Astro Boy flies past a flabbergasted officer from a 1950s sitcom or film, but why is this nice man so surprised? Maybe he's surprised we are watching him put in a frame he would not have dreamed of. When do you think was the last time he thought about art ?

And the animal portraits manage the rare feat of characterising the depicted animals sincerely, in all their horse-ness and dog-ness. In the meantime, they are lent that specific aura only a portrait can have, that presence that makes one empathise with the depicted subject.

Good job, Mr Kane!


Scott Stulen

i saw this from a guy who saw it online
marker and acrylic on panel, 12 ” x 12 ” 2005

I feel I am losing my sense of wonder
marker, glitter and acrylic on panel, 12 ” x 12 ” 2005

conceptual traps for fictional animals
flashe, enamel and acrylic on panel, 18” x 24” 2006

Yeah, My Mom Grow Weeds
enamel, acrylic, felt, foam, fabric, cut paper, ink, watercolor, colored pencil, and contact paper on panel 48” x 48” 2004

well owl bee
enamel, acrylic, felt, foam and sandpaper on fabric 52 ” x 50 ” 2005

things that are gnawing at me and the trees in my backyard (detail)
graphite on paper, 52” x 76” 2005

i never wanted to be a cowboy until it was too late
sharpie, felt, and foam on fabric, 24 ” x 30 ” 2005

Well, what can I say more in praise of this artist than these images have not already told you? It's clear that something is still true about painting - and was used successfully by the likes of Warhol and Rauschenberg: - it can create a vivid, true overview of our society.

Scott Stulen likes to play with image. And, in one of the images above, he toys with Warhol's reading of ready-made culture. Famous Andy's Brillo box thus appears in the same frame as Bambi, equivalencing pop(art)-culture with popular culture: ready-made vs. archetypal cuteness, art legend vs. Disney's legend.
(And no, I'm not having a swipe at Disney's role in globalisation).

17 Jul 2007

Robin de Goede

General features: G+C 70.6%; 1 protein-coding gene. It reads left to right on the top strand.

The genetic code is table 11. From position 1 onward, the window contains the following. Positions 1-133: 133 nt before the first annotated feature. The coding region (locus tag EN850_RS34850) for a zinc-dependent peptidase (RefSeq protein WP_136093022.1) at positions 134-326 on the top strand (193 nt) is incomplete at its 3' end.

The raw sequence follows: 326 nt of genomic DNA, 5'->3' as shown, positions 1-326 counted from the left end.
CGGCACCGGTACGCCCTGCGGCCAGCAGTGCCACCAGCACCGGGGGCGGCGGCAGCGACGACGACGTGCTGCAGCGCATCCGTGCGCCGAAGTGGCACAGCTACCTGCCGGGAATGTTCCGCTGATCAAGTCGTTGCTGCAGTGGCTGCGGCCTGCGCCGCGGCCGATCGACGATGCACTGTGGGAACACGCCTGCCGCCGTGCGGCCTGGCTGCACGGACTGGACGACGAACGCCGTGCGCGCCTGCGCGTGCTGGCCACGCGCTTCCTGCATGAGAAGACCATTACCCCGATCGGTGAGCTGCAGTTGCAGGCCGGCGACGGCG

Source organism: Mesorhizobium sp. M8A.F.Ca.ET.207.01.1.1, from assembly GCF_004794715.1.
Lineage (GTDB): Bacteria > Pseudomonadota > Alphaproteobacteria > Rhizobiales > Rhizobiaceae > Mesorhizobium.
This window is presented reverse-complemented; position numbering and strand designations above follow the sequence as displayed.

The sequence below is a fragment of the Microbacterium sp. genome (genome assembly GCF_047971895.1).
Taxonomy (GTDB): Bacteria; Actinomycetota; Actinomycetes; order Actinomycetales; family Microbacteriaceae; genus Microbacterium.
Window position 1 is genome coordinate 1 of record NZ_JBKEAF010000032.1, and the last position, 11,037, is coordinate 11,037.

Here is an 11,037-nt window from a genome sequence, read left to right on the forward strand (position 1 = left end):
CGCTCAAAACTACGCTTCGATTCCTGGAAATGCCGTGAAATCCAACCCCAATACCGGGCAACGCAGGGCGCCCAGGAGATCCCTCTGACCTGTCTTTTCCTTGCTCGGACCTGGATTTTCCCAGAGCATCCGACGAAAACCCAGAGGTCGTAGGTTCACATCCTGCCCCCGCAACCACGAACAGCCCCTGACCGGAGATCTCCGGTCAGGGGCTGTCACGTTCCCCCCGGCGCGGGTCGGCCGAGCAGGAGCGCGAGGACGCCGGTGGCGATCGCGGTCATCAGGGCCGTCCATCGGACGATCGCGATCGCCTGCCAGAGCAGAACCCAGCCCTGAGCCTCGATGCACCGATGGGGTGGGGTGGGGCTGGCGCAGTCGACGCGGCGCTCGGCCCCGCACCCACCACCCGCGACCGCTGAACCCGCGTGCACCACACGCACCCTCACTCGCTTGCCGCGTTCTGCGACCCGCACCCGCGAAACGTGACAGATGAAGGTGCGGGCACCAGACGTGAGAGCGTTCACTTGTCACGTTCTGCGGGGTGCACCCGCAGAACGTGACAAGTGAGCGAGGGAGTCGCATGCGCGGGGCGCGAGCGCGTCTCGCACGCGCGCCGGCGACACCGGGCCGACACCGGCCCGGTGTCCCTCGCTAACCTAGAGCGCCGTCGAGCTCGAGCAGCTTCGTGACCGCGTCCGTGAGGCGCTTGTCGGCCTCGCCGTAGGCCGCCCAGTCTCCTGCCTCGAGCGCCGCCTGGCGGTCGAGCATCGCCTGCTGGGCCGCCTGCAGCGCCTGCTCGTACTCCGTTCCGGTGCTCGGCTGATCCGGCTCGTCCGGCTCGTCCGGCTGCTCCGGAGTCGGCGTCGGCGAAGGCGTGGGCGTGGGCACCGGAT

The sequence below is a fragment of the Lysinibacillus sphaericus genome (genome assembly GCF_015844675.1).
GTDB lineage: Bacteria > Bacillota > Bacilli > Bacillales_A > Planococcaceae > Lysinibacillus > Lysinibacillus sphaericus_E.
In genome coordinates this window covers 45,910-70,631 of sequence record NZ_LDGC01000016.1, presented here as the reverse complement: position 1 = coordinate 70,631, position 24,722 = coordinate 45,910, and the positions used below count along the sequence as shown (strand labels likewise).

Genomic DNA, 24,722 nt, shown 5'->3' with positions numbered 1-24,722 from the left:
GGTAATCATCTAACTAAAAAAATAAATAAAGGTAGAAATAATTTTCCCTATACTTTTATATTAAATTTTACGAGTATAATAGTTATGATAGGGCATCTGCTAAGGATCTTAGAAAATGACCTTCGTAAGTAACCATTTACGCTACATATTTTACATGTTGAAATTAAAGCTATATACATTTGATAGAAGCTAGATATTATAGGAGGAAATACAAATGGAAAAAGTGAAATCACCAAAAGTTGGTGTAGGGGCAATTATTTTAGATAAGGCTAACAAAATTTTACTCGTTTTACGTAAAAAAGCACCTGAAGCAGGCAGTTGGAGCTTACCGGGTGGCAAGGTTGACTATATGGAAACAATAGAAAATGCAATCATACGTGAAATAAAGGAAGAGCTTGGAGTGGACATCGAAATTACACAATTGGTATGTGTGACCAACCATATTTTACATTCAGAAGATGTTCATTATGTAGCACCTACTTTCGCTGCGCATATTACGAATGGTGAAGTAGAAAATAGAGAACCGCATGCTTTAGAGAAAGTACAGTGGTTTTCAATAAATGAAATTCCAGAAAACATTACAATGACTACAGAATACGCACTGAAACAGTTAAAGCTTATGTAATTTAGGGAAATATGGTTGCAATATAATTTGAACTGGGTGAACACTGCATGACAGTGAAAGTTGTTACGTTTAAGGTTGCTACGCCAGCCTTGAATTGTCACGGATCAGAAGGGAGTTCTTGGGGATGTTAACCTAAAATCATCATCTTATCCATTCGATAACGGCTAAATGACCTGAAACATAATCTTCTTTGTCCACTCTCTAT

Bahnhof, oil on canvas, 120X180 cm

Bunker, oil on canvas, 140X200 cm

Heimtrainer, oil on canvas, 100X160 cm

Kaefer 01, oil on canvas, 80X100 cm

Tiefgarage 03, oil on canvas, 180X60 cm

Tunnel, oil on canvas, 80X100 cm

Ueberspiel, oil on canvas, 80X100 cm

JKR Kromarek is a good example of the recent re-evaluation of painting.

You see, people, Painting is the new Photography, only way better. This is reality with a twist. Anyone could have taken a photo of a car-park, but not anyone could have put a twist in the vision of a carpark. Because it denotes reality (whereas photography represents it), painting can afford to be more personal and thus skew, embellish, or simply just report a state of fact / being. I think this is what JKR does. (Mig)

13 Jul 2007

Eduard Bezembinder

Mr Bezembinder is good. He really is! His work could be catalogued under 'Compute-Assisted Illustration', but his works presented here are made in oil / acrylic / tempera / gouache on paper / canvas / panel, as a picture with the man in his studio clearly demonstrates.

But what matters most here is the surreal / unreal pictorial atmosphere, which seems to be based on landscapes from day-to-day world, transformed through the obliteration of selected details, and the addition of patterns and other details which come from elsewhere. From another painting? From a parallel reality? From a parallel universe, maybe?